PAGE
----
EU Mired in Summer of Food Safety Scandals

Europe’s egg contamination scandal is finally making headlines in Britain after a small batch tainted with a toxic insecticide reached the UK from the Netherlands. On the continent, the situation is worse. Millions of eggs have been withdrawn from sale in Germany, and around 180 Dutch farms have been shut down. The German government has called the scandal a “criminal case”; the Belgian government admitted it knew about the contamination in June but didn’t speak out. It is only the latest in a number of food safety scandals to hit the EU this summer…

Poland – Europe’s biggest poultry exporter – is in a salmonella crisis. By the end of July this year, 29 cases of salmonella from Polish chicken had been reported, compared to a total of 27 during the whole of 2016. Poland’s public health institute says 4,247 patients have been so far treated for salmonella contamination, the highest number for ten years. Calling for more EU regulation isn’t an answer: EU legislators are already stuck in administrative deadlock over the use of formaldehyde to prevent the disease spreading further. The Standing Committee on Plants, Animals, Food and Feed has been considering the question for more than two years…

Meanwhile, the European Food Safety Authority was slammed in an independent report which found it is plagued by financial conflicts of interest. Close to half of the scientists on its expert panel have a financial relationship with one of the firms the EFSA regulates. A study by the Corporate Europe Observatory found: “46% of [EFSA] panel members have at least one financial conflict of interest with a regulated company.” Elected MEPs in the European Parliament have been telling the EFSA to address the problem for four years, but to no avail. What was all that about ‘chlorine chicken’?

mdi-timer 9 August 2017 @ 13:40 9 Aug 2017 @ 13:40 mdi-twitter mdi-facebook mdi-whatsapp mdi-telegram mdi-linkedin mdi-email mdi-comment View Comments
George Monbiot Fowls Up on Chlorine Chicken

Guardianista eco-warrior George Monbiot will be in a fowl mood today after he was caught out employing underhand statistical wizardry in an attempt to bash Brexit. Monbiot used his Guardian column to heavily hint that chlorinated chicken could be a factor behind poultry-borne infection rates which he claimed “four and five times higher in North America than in Europe“. He wrote:

“[The Adam Smith Institute] says that figures from the World Health Organisation reveal that salmonella and campylobacter infections there are “not out of line” with rates in the European Union. I checked the source: the WHO study the Adam Smith Institute cited. While the incidence of campylobacter is similar, it shows that the burdens of infection per head of population from the two species of salmonella it analyses – Salmonella typhi and Salmonella paratyphi – are, respectively, four times and five times higher in North America than in Europe. I cannot state that this is caused by chlorinated chicken, as the WHO doesn’t provide such detail. But I can state that the Adam Smith Institute’s claim is false.”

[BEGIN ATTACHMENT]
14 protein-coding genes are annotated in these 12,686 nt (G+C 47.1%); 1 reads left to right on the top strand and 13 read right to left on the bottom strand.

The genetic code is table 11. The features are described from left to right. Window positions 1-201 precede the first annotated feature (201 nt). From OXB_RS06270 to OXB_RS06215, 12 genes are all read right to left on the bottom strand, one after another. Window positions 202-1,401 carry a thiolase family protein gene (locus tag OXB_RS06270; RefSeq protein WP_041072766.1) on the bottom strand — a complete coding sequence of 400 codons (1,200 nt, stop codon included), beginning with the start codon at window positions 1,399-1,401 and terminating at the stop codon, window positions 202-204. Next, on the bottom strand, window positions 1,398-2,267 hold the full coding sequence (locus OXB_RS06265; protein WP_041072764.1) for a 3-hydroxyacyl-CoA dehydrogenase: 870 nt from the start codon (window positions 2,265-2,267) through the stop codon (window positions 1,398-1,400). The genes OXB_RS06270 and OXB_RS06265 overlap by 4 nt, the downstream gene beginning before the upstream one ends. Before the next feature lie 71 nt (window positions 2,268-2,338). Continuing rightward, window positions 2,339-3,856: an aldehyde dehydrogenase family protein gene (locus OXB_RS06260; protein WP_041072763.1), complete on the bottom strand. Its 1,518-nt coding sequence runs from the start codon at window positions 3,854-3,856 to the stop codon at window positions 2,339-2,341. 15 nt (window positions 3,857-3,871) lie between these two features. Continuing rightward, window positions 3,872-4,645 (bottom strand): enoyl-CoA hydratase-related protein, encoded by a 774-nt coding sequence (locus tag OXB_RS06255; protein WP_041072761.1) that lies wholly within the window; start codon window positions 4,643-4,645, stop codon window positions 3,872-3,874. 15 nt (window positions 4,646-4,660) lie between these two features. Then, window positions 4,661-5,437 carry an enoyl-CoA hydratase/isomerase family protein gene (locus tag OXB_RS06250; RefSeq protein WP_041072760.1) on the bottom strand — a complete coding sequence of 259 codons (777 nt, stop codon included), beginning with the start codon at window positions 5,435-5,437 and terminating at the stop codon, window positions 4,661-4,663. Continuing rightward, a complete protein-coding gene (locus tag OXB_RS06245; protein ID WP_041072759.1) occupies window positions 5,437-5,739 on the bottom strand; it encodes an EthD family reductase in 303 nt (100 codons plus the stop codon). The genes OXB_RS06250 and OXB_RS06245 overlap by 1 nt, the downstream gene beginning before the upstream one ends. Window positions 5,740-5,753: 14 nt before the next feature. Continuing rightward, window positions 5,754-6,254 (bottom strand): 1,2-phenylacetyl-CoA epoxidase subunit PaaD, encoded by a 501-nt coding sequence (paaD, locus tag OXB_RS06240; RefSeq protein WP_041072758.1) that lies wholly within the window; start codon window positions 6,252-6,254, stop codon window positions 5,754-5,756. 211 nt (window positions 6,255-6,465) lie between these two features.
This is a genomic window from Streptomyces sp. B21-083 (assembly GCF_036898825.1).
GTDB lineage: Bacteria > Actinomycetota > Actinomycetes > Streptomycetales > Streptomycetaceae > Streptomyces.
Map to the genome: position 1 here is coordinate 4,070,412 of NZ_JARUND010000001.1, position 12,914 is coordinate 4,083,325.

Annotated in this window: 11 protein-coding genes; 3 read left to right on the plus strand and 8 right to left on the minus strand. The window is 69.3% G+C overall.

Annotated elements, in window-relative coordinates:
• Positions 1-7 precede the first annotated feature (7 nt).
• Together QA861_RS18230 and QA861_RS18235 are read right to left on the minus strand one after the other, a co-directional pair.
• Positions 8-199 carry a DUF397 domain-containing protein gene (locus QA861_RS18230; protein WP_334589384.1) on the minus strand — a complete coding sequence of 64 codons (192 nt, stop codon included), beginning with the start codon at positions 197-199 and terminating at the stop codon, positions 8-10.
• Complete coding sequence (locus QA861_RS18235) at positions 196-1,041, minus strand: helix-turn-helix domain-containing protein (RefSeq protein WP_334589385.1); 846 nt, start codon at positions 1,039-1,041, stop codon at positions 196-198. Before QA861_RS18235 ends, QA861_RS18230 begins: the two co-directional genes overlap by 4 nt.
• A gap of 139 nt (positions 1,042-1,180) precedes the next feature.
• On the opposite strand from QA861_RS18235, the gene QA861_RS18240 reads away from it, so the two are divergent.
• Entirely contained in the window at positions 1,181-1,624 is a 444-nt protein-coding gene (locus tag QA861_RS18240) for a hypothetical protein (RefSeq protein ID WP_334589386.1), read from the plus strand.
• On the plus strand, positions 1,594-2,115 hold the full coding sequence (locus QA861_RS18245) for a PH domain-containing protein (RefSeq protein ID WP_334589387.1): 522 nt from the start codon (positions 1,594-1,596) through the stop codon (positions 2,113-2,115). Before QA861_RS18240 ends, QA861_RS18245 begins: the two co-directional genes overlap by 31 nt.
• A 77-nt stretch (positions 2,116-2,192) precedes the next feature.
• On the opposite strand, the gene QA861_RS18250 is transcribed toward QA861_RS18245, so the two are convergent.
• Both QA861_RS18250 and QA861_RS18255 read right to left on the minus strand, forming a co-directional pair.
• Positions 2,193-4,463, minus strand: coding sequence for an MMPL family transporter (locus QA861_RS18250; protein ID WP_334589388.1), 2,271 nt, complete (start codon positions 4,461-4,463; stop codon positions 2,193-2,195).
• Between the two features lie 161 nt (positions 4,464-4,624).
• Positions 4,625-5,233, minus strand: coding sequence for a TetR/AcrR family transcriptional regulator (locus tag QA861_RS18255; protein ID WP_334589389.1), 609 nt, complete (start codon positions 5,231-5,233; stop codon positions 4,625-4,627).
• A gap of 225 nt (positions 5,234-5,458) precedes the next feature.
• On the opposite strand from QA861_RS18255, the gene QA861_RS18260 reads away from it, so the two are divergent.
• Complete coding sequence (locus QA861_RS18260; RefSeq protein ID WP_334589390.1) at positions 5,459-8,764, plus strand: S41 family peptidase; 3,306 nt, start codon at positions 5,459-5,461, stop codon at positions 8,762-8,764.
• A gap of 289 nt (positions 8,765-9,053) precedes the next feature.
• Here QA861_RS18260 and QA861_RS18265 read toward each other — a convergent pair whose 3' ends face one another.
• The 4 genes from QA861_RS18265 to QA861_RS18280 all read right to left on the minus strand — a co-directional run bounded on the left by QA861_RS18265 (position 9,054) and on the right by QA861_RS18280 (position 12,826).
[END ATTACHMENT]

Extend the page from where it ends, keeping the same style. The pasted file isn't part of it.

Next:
The problem with Monbiot’s wizardry it is nonsense. As the ASI comprehensively demonstrates:

“When you compare developed Western Europe, where we use the farm-to-fork approach, to developed North America, where they mostly chlorine wash at the end, the rates of the two types of salmonella seem higher in the US. But what Monbiot doesn’t report are the actual numbers. Salmonella Paratyphi A and Salmonella Typhi infections are so rare in both subregions that the difference Monbiot highlights is trivial in the context of total infections, which the WHO weights according to the disability-adjusted life years (DALYs) lost to them. The figures are 0.1 and 0.4 DALYs per 100,000 in North America versus 0.02 and 0.09 in Western Europe, respectively. But even those average estimates are misleading: the 95% confidence intervals on those numbers all touch zero, and include the rates of the opposite countries. That is: the stats are statistically insignificant from each other. When you drill down to two such specific sub-figures, relying on imperfect sources, you can’t draw a clear result. It’s like rolling two dice three times and arguing the one with the higher number is loaded: you haven’t got enough data to make that conclusion.”

Monbiot tried to hold out on Twitter, rudely dismissing those who politely pointed out he was wrong:

These rather unfortunate tweets have been deleted and he has now belatedly admitted his mistake:

You can’t just wing it on chlorine chicken, George…

mdi-timer 28 July 2017 @ 14:07 28 Jul 2017 @ 14:07 mdi-twitter mdi-facebook mdi-whatsapp mdi-telegram mdi-linkedin mdi-email mdi-comment View Comments